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CRA: An Examiner's Perspective
Updates to Economic Development

By

Douglas Yarwood

This article is part of a series on CRA best practices from an examiner’s perspective. Although this column focuses on CRA best practices for financial institutions, the content may provide insights to community development organizations working with financial institutions to meet credit and community development needs. As a disclaimer, this series is only meant to represent best practices; financial institutions should consider the information presented in context of the requirements or guidance of their primary regulator and the business needs of their financial institution.

In 2016, the Community Reinvestment Act (CRA) Questions and Answers were revised to help clarify what activities (investments, loans and services) examiners may consider as activities that promote economic development. For those activities to qualify, they must meet both the size and purpose test. Bank activities meet the size test if they benefit businesses or farms that meet the size eligibility standards of the Small Business Administration’s Development Company or Small Business Investment Company programs (13 CFR 121.301) or have gross annual revenues of $1 million or less. The activities meet the purpose test if they also promote economic development consistent with the CRA regulation. When evaluating these activities, examiners may only accept those that meet both tests.

The majority of the 2016 revisions impacted the economic development purpose test and were made to address the growing importance of workforce development in communities, as communicated to the agencies during the commenting process. In current competitive economies, the ability of a community to develop and retain a workforce-ready population is essential to attracting and retaining jobs. As such, workforce development programs are key in enabling communities to thrive. In light of these considerations, the requirements for activities to meet the purpose test were expanded to include new federal, state, local or tribal economic development initiatives. These initiatives include provisions for creating or improving access by low- and moderate-income (LMI) persons to jobs, job training or workforce development programs. To qualify activities falling under this current purpose definition, examiners will need evidence of documentation detailing how activities align with the federal, state, local or tribal economic initiative.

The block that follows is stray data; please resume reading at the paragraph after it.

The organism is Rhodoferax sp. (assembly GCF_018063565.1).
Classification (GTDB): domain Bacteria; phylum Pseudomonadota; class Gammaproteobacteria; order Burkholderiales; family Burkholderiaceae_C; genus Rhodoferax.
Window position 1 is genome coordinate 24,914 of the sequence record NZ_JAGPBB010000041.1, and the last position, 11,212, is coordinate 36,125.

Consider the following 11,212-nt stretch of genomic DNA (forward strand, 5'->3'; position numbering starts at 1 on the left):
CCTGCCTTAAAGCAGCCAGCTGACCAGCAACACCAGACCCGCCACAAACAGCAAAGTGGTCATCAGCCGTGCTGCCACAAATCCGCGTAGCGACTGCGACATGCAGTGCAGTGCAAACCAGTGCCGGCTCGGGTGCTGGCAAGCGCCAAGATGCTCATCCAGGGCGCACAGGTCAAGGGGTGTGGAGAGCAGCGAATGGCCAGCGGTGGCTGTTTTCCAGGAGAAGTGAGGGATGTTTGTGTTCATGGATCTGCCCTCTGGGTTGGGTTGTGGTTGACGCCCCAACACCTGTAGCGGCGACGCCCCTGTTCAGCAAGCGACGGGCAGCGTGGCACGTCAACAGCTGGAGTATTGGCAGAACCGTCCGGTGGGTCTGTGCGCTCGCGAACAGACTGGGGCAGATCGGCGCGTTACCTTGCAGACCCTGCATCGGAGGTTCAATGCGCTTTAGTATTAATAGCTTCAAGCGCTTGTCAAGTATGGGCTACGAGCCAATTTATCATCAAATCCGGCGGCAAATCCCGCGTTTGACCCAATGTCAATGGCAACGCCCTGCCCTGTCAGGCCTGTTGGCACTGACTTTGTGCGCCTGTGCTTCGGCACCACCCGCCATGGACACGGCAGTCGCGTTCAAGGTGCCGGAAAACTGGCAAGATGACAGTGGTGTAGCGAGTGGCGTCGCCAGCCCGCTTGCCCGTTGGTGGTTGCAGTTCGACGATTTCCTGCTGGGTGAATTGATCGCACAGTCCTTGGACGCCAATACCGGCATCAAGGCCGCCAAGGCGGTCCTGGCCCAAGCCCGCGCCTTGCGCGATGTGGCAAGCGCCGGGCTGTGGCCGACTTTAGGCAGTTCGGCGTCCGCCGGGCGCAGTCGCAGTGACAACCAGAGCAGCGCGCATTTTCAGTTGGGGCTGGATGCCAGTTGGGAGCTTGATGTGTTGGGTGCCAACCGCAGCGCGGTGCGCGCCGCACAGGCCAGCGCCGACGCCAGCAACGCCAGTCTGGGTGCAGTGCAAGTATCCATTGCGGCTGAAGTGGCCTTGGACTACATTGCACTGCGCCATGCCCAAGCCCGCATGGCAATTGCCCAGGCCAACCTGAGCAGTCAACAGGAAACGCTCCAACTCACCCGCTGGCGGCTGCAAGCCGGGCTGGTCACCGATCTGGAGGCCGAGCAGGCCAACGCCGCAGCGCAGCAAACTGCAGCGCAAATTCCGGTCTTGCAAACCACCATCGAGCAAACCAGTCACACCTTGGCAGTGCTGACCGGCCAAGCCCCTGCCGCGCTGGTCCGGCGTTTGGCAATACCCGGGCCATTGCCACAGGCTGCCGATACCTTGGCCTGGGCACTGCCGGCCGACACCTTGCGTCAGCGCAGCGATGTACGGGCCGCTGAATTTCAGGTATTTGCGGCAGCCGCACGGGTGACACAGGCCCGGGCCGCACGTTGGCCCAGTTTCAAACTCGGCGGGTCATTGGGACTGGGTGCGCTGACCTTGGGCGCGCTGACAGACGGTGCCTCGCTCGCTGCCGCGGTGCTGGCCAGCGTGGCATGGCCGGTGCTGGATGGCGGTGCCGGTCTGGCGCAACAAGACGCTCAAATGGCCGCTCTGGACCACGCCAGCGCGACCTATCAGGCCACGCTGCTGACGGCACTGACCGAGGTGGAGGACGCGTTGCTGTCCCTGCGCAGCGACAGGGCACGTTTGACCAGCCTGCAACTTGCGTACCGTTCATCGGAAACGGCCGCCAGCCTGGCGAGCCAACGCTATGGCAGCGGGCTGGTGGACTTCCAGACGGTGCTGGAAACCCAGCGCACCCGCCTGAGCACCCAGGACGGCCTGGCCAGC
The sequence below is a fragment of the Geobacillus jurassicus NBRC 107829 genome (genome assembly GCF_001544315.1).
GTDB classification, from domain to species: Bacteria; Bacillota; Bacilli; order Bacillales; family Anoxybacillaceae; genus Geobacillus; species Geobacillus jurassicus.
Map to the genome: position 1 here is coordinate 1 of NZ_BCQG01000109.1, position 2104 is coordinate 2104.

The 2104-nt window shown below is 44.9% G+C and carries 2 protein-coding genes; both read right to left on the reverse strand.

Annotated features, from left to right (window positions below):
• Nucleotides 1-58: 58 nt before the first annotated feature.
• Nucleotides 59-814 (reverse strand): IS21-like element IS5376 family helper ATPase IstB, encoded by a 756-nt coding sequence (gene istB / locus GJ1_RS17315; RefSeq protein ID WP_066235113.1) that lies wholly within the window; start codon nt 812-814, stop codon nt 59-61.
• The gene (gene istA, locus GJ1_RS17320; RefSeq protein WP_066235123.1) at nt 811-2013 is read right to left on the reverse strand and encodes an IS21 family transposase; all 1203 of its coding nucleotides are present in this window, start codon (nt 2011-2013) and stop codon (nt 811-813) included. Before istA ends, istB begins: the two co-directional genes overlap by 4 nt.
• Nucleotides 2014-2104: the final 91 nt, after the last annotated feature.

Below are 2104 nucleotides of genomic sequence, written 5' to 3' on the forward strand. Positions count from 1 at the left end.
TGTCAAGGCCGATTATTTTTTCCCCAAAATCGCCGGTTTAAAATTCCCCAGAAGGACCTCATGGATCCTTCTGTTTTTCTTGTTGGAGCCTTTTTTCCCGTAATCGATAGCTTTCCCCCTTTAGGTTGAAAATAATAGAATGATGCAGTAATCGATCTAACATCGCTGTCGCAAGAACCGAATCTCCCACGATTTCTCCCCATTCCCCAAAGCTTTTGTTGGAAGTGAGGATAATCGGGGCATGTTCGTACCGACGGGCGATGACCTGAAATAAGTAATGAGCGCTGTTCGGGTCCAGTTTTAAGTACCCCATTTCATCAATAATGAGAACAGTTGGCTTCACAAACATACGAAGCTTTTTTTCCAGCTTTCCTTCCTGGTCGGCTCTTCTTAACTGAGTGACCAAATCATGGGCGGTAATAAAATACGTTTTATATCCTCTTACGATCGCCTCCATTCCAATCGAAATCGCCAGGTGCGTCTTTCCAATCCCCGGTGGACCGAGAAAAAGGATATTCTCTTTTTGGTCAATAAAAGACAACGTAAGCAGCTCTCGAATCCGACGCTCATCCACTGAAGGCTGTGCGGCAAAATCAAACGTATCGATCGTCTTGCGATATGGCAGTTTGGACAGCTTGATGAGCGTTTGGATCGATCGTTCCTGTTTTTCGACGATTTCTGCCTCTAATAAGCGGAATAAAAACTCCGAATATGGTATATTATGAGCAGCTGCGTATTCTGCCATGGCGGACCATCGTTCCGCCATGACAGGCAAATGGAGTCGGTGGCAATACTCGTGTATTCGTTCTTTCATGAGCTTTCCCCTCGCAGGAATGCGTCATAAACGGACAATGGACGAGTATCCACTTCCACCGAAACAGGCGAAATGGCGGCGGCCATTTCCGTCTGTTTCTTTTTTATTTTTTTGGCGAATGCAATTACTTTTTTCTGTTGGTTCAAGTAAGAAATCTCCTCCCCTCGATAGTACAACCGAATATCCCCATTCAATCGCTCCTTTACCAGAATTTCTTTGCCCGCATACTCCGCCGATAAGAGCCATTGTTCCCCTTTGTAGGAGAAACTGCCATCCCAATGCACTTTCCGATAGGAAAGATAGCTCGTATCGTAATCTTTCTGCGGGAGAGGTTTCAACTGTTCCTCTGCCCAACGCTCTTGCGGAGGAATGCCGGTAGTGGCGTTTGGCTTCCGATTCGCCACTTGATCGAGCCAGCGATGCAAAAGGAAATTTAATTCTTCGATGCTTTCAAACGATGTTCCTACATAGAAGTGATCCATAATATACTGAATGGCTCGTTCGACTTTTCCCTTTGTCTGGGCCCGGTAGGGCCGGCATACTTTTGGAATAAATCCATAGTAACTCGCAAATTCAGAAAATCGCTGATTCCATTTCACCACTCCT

The second noticeable change in support of workforce development was the removal of the word “currently” from the original definition of activities that promote economic development. While this definition continues to focus on permanent job creation, retention and improvement for LMI persons and geographies, the removal of the word “currently” allows examiners to consider activities that support the advancement of LMI individuals into higher-wage jobs.

Additionally, the 2016 revisions included changes to the definition of financing that is discussed in the size test; it now includes technical assistance to small businesses and small farms. The resulting new examples highlight financing of intermediaries that lend to, invest in, and provide technical assistance to recently formed small businesses and farms, as well as technical assistance and supportive services the bank may supply directly.

While the 2016 guidance provides a higher degree of flexibility to examiners when reviewing activities that promote economic development, examiners’ acceptance of activities will remain highly dependent on the documentation provided by financial institutions to demonstrate that the activity’s purpose, mandate or function aligns with CRA’s economic development purpose tests. Additionally, an institution will need to continue providing documentation to attest to the number/percentage of LMI individuals, families, jobs or small businesses and small farms that benefit from these activities in order for examiners to assess level of responsiveness.

Douglas Yarwood is a senior examiner at the Federal Reserve Bank of St. Louis.